The Typing Test: Part 2

typewriter.
typewriter.

I walked out onto a wet Madison Avenue.

It was still raining.  I was without an umbrella. I was so disturbed about my failed typing test that I didn't care. I walked without direction. I knew the city but not well enough to be purposeful.

The rain splashed up onto the backs of my legs. My hose were getting ruined. My feet hurt in  my new pumps and I knew already that I would never wear them again. I stopped at the first corner and looked at the backs of my calves. They were dotted with sooty spots.  My hair was growing fuller and frizzier by the minute and my new suit was becoming darker with each drop. I didn't care. I had been dreaming of this day for much of my life, and  I honestly didn't know if I would be capable of passing the test. 50 words a minute.  Five mistakes.  Five mistakes. 50 words a minute  Five mistakes.  I though of nothing else.

At the time, Conde Nast was housed in a grand brick building on Madison avenue between 44th and 45th streets. I wandered north and then west over to fifth avenue and then continued to Sixth. I stumbled upon a La Fondue restaurant. La fondu held a fond memory for me of a funny visit to Manhattan shared with my two dearest friends from Smith.  Eda and Wendy and I had come into the city to run around for a day and we had lunch at La Fondue. La fondu aptly serves fondu and fondu is served in little pots that have either very hot cheese in them or hot oil.  The cheese is for the dipping of bread and the oil is for the cooking of meats. The waitresses walk quickly through the narrow aisles saying hot oil, hot oil with heavy french accents and we found this unremarkable thing so funny.  For months we mimicked them and cracked up as if we were actually amusing. Hot oil, hot oil.....it was just one of those things that stuck. I went in. I had some French onion soup. I thought of Wendy and Eda and tried to feel some sense of levity but I  was numb with misery. Ms Slavin had told me to come back when I was ready. I was not yet ready.  I felt terrible in fact. I stumbled out and back over to Fifth avenue. Having gone a bit north, I found myself facing St. Patrick's cathedral. In the movie version perhaps the music would change or maybe the rain would suddenly stop and the sun would break free . Nothing dramatic happened.  I was just desperate. I climbed the wide grey steps of the cathedral. I was not a catholic but you can bet I put my fingers in the holy water, I made the sign of the cross, I bowed before kneeling.  I placed my lips over my clasped hands, and prayed. " Dear God,  please, please let me pass this typing test.  Please let me do it right.  I want to work at Conde Nast so badly. Please.  I feel I have been good.   I have worked so hard.  I don't want to work any where else.  Just please let me pass this typing test." Amen.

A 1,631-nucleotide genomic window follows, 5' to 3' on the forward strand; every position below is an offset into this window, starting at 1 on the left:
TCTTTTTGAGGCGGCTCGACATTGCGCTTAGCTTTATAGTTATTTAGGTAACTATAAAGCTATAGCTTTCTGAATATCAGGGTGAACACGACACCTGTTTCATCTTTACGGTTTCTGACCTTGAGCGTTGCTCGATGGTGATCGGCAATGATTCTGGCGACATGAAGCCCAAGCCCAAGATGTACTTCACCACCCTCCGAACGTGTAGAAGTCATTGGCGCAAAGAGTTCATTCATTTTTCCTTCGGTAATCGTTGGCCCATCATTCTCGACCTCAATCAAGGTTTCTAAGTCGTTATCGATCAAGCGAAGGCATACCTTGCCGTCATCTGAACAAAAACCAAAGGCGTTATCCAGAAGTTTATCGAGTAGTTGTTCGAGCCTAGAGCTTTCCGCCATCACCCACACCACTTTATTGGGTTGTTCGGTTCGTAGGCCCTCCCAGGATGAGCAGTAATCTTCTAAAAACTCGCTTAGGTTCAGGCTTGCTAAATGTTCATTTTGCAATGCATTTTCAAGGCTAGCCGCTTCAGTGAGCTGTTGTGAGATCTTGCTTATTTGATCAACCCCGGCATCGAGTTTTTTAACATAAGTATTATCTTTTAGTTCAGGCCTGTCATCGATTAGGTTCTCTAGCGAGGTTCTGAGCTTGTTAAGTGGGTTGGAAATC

I walked back.  By now I looked  rather like a heavy metal singer. My hair was outrageously undone, my hose were mottled and I didn't care.  I marched thought the revolving door, I went up to the 8th floor, I sat in the pristine white waiting room, and Ms Slavin came out.

"Are you ready", she queried. I looked straight at her, "yes." "Yes I am", I said. I sat down, She handed me the copy and blessedly it was the same copy I'd had earlier. I lifted my wrists, turned my head left to read and turning on the timer, she said, " Begin". 52 words. 4 mistakes She smiled. I smiled. I was invited back for an interview.

To be continued.